(This is from a 2013 article. It is old, but it does a good job of explaining the Permanent School Fund.)
The Permanent School Fund is managed to be a permanent, perpetual source of funding of public education, through regular transfers to the Available School Fund.
The Available School Fund comprises transfers from the Permanent School Fund and the state’s motor fuel tax revenue.
The State Board of Education manages the Permanent School Fund portfolio of securities and the General Land Office manages the Permanent School Fund Lands.
The Available School Fund is a method of finance for instructional materials and the Foundation School Program.
In the 2012–13 biennium, $2.8 billion was appropriated from the Available School Fund to be used for the purchase of instructional materials and a per capita distribution to school districts.
In the 2012–13 biennium, for the purpose of managing the Permanent School Fund and its lands, the Texas Education Agency is estimating expenditures of $42.1 million, and the General Land Office was appropriated $26.9 million.
Texas Constitution, Article VII,
PERMANENT SCHOOL FUND
A unique aspect of public school funding in Texas is the provision of state funds from the Permanent School Fund (PSF), an endowment fund established by the Texas Constitution that consists of fixed income and equity holdings, state lands, mineral rights, and royalty earnings.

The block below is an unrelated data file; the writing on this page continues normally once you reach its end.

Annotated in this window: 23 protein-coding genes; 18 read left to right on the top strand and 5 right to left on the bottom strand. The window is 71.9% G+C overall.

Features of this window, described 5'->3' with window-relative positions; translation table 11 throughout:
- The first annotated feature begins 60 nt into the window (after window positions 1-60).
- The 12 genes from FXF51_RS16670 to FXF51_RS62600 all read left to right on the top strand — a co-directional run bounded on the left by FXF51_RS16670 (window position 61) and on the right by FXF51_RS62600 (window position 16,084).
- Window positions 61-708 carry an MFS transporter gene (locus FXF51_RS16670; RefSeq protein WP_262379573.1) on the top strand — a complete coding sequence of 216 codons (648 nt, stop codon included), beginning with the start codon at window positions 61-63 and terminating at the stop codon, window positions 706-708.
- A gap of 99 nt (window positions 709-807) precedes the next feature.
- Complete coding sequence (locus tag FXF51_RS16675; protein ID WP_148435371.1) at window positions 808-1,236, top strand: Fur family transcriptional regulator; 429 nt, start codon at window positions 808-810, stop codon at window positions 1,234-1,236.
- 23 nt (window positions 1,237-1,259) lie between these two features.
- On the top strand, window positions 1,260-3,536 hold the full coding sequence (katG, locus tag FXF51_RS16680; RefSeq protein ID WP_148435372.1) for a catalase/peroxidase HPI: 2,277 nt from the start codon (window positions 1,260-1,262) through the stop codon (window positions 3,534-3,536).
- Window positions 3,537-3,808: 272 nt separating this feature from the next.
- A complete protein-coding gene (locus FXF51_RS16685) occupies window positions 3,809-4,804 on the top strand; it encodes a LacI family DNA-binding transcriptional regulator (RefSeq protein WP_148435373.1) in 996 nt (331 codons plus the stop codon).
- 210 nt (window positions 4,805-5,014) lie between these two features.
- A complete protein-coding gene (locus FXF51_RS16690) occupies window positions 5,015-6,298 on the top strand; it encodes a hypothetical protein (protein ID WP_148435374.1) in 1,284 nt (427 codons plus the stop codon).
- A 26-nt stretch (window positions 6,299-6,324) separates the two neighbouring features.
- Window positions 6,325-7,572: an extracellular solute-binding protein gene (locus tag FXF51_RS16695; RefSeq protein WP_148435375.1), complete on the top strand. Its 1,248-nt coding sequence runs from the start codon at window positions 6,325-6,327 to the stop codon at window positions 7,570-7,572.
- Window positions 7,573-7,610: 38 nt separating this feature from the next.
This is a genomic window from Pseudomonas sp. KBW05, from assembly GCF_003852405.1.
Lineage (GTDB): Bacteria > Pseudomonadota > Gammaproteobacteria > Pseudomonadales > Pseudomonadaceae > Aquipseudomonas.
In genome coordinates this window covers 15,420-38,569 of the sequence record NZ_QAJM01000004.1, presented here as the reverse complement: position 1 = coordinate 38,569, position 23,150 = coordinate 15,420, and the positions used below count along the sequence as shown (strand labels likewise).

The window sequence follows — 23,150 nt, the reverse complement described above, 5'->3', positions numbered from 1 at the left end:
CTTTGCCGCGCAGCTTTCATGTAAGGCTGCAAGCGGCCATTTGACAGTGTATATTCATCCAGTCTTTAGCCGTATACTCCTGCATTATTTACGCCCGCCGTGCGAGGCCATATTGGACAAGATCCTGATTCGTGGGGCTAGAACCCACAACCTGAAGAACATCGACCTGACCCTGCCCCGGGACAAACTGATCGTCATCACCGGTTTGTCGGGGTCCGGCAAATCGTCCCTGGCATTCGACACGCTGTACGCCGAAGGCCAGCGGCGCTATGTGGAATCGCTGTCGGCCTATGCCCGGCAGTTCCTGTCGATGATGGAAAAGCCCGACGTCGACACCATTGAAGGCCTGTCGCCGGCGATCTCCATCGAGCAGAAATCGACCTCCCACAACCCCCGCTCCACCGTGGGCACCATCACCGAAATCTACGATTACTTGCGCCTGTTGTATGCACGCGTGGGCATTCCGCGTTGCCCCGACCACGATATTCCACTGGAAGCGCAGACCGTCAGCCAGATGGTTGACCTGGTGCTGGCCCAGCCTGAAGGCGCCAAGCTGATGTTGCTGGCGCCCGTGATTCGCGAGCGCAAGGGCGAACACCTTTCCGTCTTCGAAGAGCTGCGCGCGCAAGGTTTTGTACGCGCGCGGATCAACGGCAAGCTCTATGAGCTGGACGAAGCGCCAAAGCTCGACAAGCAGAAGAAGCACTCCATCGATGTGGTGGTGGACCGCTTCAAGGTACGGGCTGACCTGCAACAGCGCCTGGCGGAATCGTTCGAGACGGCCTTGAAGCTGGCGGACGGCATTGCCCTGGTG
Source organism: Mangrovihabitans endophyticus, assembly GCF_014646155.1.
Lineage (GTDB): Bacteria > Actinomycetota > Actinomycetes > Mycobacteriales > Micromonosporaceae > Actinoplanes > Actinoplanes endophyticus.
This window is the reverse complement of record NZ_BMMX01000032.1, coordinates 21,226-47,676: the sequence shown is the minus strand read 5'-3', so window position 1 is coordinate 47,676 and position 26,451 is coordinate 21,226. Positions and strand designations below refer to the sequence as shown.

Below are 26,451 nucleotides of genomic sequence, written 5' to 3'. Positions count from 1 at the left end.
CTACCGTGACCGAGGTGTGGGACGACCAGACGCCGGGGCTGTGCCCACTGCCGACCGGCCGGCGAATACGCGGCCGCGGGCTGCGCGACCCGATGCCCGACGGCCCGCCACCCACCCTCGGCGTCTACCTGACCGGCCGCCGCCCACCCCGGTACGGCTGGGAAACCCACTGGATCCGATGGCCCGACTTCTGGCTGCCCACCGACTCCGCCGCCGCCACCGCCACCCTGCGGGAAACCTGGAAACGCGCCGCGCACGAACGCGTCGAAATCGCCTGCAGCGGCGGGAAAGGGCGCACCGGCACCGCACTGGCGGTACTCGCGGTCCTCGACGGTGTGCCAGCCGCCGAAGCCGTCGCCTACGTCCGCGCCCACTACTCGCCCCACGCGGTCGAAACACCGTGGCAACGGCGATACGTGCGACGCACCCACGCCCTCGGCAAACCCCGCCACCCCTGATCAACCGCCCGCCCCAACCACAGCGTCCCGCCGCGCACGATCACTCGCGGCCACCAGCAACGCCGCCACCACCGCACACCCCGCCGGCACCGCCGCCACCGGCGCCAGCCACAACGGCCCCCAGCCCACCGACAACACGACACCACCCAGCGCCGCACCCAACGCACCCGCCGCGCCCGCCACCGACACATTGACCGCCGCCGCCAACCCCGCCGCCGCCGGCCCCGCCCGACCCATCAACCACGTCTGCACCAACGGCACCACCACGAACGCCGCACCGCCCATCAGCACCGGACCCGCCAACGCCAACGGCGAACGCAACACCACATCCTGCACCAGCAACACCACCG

The PSF is managed to be a permanent, perpetual source of funding of public education for present and future generations of Texans. Additionally, since 1983 the fund has provided for the guarantee of school district bonds, allowing districts to earn high bond ratings, which translates into lower interest rates and substantial cost savings to taxpayers.
The PSF is managed by the State Board of Education (SBOE) and the General Land Office (GLO). The SBOE manages a portfolio of securities within the PSF. As of August 31, 2012, the portfolio managed by the SBOE had a value of approximately $25.5 billion and included assets of international and domestic equities (54.6 percent), domestic fixed income (22.2
percent), and cash and other investments (23.2 percent). The SBOE-managed portion of the PSF has realized returns of 13.6 percent in fiscal year 2011, 7.5 percent in fiscal year 2010, and -8.5 percent in fiscal year 2009.
GLO manages the PSF lands and generates revenue through the sale and lease of land; grazing, agricultural, commercial and right-of-way uses; and oil and gas revenues. As of June 30th, 2011, the GLO held over 719 million acres of surface lands. The portion of revenue that the GLO maintains for purchasing additional land and making investments resides in the Real Estate Special Fund Account (RESFA), an escrow account. Gross revenue from school lands totaled $555.8 million in fiscal year 2011 and investment income from PSF land totaled $353.8 million.
A limited amount of PSF funding is used as a method of financing the portion of the TEA and GLO administration budgets dedicated to managing and overseeing the PSF. For the 2012–13 biennium, the total TEA administrative appropriation from the PSF is $42.1 million, and GLO was appropriated $26.9 million for its role in the administration of the PSF.
The revenue generated by GLO may be: